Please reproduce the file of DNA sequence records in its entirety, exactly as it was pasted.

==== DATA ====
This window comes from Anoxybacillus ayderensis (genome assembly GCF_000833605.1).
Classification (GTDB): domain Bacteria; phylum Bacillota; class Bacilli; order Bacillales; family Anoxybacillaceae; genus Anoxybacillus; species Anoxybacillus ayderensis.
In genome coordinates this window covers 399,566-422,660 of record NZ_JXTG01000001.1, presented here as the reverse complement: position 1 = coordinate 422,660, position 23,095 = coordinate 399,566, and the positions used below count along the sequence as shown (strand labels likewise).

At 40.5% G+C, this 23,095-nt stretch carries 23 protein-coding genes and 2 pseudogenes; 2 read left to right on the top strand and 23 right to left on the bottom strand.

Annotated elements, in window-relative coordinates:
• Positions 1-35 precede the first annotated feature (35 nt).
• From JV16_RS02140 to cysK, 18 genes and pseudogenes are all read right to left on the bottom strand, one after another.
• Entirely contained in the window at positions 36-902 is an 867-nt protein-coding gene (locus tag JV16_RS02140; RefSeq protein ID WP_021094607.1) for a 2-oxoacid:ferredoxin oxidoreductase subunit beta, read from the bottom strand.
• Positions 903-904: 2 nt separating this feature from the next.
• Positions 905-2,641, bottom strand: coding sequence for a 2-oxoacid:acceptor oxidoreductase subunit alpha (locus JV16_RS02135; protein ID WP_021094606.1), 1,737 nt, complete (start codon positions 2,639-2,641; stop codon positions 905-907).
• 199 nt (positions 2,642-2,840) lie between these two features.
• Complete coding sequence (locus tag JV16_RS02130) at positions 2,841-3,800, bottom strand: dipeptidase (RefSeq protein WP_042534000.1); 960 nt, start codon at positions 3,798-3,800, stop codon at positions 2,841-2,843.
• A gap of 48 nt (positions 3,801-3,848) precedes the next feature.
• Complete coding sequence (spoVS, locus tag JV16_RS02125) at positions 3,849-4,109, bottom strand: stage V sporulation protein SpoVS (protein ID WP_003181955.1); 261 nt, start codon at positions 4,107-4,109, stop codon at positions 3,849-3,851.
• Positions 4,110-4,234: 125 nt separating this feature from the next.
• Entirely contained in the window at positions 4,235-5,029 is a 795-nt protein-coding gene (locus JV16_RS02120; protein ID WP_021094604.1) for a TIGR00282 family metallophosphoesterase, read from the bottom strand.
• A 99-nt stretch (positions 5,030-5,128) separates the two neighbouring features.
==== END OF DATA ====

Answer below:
This window comes from Anoxybacillus ayderensis (genome assembly GCF_000833605.1).
Classification (GTDB): domain Bacteria; phylum Bacillota; class Bacilli; order Bacillales; family Anoxybacillaceae; genus Anoxybacillus; species Anoxybacillus ayderensis.
In genome coordinates this window covers 399,566-422,660 of record NZ_JXTG01000001.1, presented here as the reverse complement: position 1 = coordinate 422,660, position 23,095 = coordinate 399,566, and the positions used below count along the sequence as shown (strand labels likewise).

At 40.5% G+C, this 23,095-nt stretch carries 23 protein-coding genes and 2 pseudogenes; 2 read left to right on the top strand and 23 right to left on the bottom strand.

Annotated elements, in window-relative coordinates:
• Positions 1-35 precede the first annotated feature (35 nt).
• From JV16_RS02140 to cysK, 18 genes and pseudogenes are all read right to left on the bottom strand, one after another.
• Entirely contained in the window at positions 36-902 is an 867-nt protein-coding gene (locus tag JV16_RS02140; RefSeq protein ID WP_021094607.1) for a 2-oxoacid:ferredoxin oxidoreductase subunit beta, read from the bottom strand.
• Positions 903-904: 2 nt separating this feature from the next.
• Positions 905-2,641, bottom strand: coding sequence for a 2-oxoacid:acceptor oxidoreductase subunit alpha (locus JV16_RS02135; protein ID WP_021094606.1), 1,737 nt, complete (start codon positions 2,639-2,641; stop codon positions 905-907).
• 199 nt (positions 2,642-2,840) lie between these two features.
• Complete coding sequence (locus tag JV16_RS02130) at positions 2,841-3,800, bottom strand: dipeptidase (RefSeq protein WP_042534000.1); 960 nt, start codon at positions 3,798-3,800, stop codon at positions 2,841-2,843.
• A gap of 48 nt (positions 3,801-3,848) precedes the next feature.
• Complete coding sequence (spoVS, locus tag JV16_RS02125) at positions 3,849-4,109, bottom strand: stage V sporulation protein SpoVS (protein ID WP_003181955.1); 261 nt, start codon at positions 4,107-4,109, stop codon at positions 3,849-3,851.
• Positions 4,110-4,234: 125 nt separating this feature from the next.
• Entirely contained in the window at positions 4,235-5,029 is a 795-nt protein-coding gene (locus JV16_RS02120; protein ID WP_021094604.1) for a TIGR00282 family metallophosphoesterase, read from the bottom strand.
• A 99-nt stretch (positions 5,030-5,128) separates the two neighbouring features.